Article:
• @LаngLаngС: I believe our user has noticed that, within Western Europe, the Catholic-Protestant divide more or less follows along Romance-Germanic ethnic lines, just like the previous Great Schism followed approximately along Slavic borders; thus the North-West is roughly Protestant, the South-West is mainly Catholic, and the East is mostly Orthodox. – Lucian Jul 16 '20 at 13:03
  • @LаngLаngС: Certainly much of Switzerland was part of the Roman Empire. (I've lived there, and the place is full of Roman ruins.) Likewise a lot of Austria and parts of western Germany. Though Geneva and the western part of Switzerland is French speaking. – jamesqf Jul 16 '20 at 17:10
  • I am not sure I have the absolute answer but I enjoy this exchange of opinions, Thank you all. – Mikael Jensen Jul 17 '20 at 18:35
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Consider the Church of England as a counterexample, or for that matter Calvin in Geneva. If you look for a simplistic explanation, look not at Roman borders but at the political weakness of the Holy Roman Empire and cuius regio, eius religio.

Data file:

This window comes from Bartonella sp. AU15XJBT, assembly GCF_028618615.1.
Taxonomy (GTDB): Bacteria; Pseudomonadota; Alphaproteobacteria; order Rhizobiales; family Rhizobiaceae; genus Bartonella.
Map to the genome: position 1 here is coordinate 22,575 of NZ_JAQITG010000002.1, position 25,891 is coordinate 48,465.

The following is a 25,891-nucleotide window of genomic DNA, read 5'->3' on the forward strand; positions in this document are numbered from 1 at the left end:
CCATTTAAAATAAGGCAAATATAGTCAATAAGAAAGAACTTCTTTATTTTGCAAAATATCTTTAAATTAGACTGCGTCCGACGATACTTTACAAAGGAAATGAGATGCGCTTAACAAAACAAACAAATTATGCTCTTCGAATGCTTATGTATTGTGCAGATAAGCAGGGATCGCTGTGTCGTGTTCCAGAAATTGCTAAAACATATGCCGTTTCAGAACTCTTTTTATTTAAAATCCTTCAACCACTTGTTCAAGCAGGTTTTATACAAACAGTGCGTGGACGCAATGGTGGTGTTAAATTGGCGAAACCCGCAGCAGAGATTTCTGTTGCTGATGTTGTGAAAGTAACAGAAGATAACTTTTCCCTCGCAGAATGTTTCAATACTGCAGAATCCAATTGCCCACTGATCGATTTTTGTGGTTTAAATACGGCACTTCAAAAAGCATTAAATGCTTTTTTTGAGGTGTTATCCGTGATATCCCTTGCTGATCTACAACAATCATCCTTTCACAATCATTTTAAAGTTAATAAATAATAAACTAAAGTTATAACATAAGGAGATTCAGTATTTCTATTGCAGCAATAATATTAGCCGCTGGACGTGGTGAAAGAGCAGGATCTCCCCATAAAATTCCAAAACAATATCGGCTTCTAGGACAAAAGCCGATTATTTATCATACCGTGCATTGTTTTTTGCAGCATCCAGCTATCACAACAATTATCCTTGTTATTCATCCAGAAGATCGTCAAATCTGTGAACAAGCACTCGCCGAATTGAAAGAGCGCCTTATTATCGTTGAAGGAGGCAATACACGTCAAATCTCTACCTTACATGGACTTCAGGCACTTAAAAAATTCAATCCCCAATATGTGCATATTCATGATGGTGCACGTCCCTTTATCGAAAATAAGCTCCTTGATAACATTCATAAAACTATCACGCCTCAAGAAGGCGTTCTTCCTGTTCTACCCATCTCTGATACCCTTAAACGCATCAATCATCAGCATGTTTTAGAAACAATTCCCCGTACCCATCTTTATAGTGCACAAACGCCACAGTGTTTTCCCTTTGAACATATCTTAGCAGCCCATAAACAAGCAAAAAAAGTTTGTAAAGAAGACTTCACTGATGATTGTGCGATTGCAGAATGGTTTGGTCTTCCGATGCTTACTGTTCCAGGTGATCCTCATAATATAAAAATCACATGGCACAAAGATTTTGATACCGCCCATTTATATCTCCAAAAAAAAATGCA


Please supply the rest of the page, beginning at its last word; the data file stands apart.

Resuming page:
There were various reform (or schismatic) movements, like the Cathars or the Lollards which are little known because they got crushed. For that matter, the Hussites got severely suppressed as well.

Luther came in a time and place where he could find patrons. Read about survivor bias to understand why many other reformists are almost forgotten.

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    also Waldensians (lyon and italy) and Bogomils (bulgaria and macedon). Not even counting Eastern controversies. Besides, Saints Catherine of Siena, Ignatius, Borromeu, even Dominic and Francis, and various others southern europeans, had a clear view of reforming sins inside the church. – Luiz Jul 15 '20 at 18:02
  • The Huguenots in France is another sample of a reformist movement well within the original Roman Empire. – Mark Johnson Nov 3 '20 at 9:40